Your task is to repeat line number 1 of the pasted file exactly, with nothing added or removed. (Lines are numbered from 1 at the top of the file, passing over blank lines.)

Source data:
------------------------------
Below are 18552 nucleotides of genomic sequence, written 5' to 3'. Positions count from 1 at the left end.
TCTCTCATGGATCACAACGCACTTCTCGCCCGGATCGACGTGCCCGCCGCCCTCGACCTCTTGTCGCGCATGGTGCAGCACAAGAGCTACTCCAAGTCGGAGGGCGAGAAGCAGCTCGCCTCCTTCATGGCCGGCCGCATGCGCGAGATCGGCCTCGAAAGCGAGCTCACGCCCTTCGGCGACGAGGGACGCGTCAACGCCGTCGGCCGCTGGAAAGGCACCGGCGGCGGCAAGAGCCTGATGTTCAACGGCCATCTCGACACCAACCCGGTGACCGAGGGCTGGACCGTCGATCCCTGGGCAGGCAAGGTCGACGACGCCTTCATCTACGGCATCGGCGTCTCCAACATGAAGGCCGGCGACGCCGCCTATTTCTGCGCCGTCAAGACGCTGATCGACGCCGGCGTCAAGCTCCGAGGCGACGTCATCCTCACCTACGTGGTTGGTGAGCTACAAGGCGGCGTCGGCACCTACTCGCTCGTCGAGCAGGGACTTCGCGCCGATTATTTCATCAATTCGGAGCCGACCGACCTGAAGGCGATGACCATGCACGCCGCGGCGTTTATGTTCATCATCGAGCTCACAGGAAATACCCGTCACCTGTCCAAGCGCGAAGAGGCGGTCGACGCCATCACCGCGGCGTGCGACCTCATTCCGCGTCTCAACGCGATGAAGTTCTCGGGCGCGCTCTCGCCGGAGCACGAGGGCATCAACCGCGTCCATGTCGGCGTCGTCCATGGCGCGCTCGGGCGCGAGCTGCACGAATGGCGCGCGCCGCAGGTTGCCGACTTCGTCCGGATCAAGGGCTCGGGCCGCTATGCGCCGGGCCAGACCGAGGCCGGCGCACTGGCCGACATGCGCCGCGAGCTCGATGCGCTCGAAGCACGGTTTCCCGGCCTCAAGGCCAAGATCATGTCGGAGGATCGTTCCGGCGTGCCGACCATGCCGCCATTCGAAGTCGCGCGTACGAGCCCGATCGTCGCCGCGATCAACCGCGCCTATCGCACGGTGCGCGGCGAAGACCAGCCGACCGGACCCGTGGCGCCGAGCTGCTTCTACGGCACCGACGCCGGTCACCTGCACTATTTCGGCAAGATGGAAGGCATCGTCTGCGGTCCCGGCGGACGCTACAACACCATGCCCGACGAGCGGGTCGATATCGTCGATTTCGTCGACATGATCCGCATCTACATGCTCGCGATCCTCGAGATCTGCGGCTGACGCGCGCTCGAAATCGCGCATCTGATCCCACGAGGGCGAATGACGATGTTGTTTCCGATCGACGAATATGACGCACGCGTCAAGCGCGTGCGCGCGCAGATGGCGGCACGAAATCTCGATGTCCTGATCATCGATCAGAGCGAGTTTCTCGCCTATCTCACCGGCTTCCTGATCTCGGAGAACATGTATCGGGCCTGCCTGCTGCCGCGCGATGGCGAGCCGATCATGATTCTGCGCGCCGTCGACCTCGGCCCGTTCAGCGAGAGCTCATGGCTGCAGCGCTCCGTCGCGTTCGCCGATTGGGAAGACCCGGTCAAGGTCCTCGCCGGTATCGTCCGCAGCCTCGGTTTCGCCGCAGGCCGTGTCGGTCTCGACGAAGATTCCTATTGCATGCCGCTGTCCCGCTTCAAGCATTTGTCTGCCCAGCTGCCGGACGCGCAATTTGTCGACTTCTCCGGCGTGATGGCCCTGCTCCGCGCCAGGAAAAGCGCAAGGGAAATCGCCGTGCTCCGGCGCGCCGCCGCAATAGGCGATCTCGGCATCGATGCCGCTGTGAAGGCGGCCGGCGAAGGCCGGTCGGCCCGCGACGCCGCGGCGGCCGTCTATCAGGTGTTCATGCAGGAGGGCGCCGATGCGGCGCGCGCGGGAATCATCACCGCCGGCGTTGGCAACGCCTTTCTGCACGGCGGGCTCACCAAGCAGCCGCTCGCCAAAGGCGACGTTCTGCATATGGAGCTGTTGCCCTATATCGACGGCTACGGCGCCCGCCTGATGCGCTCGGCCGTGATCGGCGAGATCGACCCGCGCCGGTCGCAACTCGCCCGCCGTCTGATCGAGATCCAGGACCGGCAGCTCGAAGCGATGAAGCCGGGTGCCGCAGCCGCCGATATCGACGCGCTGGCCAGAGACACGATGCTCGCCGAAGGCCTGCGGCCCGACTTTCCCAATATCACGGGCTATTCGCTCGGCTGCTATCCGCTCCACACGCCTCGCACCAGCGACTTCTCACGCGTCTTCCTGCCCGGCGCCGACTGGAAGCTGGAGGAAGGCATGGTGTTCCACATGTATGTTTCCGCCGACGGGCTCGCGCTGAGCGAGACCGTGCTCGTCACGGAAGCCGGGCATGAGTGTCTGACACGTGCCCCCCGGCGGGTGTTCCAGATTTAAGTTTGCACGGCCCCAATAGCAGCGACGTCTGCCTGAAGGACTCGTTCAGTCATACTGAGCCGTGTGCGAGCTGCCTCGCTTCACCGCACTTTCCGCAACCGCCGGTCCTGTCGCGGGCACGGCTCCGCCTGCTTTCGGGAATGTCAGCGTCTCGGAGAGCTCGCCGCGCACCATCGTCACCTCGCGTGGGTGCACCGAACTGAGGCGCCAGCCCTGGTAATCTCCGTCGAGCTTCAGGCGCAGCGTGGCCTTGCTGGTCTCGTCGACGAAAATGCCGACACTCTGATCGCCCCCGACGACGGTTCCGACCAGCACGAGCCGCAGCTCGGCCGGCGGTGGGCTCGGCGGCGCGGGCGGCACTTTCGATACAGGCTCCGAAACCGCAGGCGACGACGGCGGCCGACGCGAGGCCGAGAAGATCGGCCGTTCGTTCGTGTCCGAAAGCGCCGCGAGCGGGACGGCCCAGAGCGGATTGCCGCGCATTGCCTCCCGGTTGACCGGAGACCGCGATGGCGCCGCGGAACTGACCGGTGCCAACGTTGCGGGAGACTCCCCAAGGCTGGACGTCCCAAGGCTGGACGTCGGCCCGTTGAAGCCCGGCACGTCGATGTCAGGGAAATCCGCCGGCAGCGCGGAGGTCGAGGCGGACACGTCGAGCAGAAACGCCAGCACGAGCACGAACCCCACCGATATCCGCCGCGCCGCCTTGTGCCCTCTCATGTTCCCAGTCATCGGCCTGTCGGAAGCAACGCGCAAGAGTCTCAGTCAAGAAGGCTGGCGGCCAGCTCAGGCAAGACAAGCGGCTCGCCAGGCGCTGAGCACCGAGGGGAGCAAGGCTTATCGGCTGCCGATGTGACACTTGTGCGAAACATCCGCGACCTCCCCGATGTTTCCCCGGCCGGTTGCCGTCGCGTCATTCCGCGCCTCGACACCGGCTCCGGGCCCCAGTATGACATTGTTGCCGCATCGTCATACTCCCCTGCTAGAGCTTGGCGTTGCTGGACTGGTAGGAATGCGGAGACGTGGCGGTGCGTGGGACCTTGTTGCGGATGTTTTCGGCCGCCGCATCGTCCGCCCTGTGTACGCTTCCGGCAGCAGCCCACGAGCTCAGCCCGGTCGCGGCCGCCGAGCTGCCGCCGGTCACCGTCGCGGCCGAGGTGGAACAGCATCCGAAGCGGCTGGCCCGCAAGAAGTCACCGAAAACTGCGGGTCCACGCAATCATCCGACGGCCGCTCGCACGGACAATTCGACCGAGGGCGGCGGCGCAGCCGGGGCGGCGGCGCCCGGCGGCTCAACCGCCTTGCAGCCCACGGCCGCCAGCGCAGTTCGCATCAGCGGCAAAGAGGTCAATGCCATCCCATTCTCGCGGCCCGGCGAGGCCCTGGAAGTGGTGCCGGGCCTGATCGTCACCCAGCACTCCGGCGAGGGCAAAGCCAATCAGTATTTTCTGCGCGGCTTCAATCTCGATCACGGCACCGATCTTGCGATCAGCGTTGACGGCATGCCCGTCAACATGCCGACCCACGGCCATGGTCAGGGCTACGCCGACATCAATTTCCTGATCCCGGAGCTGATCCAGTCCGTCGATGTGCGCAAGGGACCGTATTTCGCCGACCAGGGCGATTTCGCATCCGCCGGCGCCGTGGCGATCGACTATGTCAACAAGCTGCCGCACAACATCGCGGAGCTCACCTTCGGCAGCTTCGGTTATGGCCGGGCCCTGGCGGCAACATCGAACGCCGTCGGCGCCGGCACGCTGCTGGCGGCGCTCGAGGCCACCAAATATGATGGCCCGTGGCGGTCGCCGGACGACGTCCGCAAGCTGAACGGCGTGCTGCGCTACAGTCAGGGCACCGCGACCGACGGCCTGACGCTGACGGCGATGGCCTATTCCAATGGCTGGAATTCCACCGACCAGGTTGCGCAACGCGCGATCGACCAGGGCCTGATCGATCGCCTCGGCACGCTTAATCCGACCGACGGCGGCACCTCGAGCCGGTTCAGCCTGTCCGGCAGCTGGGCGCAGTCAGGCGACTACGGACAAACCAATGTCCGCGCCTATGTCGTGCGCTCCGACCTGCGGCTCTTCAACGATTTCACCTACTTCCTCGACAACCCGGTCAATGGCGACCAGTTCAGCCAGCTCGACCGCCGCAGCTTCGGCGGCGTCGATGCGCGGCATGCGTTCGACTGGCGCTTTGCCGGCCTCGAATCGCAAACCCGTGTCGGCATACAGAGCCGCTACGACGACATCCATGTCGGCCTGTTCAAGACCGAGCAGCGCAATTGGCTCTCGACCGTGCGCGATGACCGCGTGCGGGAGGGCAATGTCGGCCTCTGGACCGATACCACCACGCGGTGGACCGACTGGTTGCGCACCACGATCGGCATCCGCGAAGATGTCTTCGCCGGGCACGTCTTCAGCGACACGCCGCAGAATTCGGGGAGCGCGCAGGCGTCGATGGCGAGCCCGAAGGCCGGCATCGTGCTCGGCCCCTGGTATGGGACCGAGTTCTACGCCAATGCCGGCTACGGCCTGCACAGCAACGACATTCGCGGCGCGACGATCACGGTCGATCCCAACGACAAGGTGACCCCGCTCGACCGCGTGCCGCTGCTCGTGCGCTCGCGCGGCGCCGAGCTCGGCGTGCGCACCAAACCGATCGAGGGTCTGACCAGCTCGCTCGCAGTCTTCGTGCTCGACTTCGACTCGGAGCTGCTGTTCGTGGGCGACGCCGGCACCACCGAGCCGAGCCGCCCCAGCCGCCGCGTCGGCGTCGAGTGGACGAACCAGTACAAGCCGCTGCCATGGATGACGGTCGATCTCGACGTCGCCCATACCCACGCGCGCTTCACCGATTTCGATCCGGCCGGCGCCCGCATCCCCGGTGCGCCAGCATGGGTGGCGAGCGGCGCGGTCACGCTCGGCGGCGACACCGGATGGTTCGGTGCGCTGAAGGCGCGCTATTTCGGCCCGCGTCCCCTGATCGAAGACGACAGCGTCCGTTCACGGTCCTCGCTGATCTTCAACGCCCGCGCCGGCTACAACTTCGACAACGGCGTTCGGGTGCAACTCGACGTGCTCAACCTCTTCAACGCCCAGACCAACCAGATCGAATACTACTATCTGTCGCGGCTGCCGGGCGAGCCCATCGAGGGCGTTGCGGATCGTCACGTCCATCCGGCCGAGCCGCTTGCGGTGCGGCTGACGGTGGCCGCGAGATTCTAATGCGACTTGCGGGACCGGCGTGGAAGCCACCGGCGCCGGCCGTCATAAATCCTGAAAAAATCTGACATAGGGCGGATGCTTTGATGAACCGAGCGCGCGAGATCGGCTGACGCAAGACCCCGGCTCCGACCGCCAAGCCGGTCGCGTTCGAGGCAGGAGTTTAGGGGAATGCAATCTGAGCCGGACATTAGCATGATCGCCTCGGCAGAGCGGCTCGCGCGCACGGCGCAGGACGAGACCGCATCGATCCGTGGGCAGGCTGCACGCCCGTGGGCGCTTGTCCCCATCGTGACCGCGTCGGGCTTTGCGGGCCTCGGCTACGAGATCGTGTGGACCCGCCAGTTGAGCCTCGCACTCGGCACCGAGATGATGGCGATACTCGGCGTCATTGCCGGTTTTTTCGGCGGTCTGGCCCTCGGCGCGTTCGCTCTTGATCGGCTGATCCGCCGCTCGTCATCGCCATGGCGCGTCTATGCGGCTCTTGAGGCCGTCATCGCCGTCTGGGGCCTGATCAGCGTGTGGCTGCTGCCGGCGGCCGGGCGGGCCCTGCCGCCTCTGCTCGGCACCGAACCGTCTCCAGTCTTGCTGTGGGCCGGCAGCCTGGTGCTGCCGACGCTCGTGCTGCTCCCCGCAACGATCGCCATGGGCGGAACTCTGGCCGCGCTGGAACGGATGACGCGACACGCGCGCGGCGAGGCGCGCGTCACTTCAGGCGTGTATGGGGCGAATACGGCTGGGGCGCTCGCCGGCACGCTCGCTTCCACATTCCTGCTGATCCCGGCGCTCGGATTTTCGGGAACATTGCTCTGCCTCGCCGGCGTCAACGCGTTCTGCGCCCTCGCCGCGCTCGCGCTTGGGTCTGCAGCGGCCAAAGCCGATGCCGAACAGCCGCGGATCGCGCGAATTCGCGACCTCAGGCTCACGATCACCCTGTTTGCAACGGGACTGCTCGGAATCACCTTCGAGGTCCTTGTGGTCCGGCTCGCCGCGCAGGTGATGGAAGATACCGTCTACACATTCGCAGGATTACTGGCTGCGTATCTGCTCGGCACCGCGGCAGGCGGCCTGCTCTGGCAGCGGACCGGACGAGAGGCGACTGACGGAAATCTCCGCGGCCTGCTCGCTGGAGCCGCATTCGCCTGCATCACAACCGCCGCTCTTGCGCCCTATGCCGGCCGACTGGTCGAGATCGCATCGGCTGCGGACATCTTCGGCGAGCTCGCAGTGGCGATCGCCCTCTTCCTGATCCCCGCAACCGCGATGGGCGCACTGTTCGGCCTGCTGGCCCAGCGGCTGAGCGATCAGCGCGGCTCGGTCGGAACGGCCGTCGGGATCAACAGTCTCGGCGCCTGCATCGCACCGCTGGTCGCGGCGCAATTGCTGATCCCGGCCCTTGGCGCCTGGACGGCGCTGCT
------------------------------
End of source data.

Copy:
Below are 18552 nucleotides of genomic sequence, written 5' to 3'. Positions count from 1 at the left end.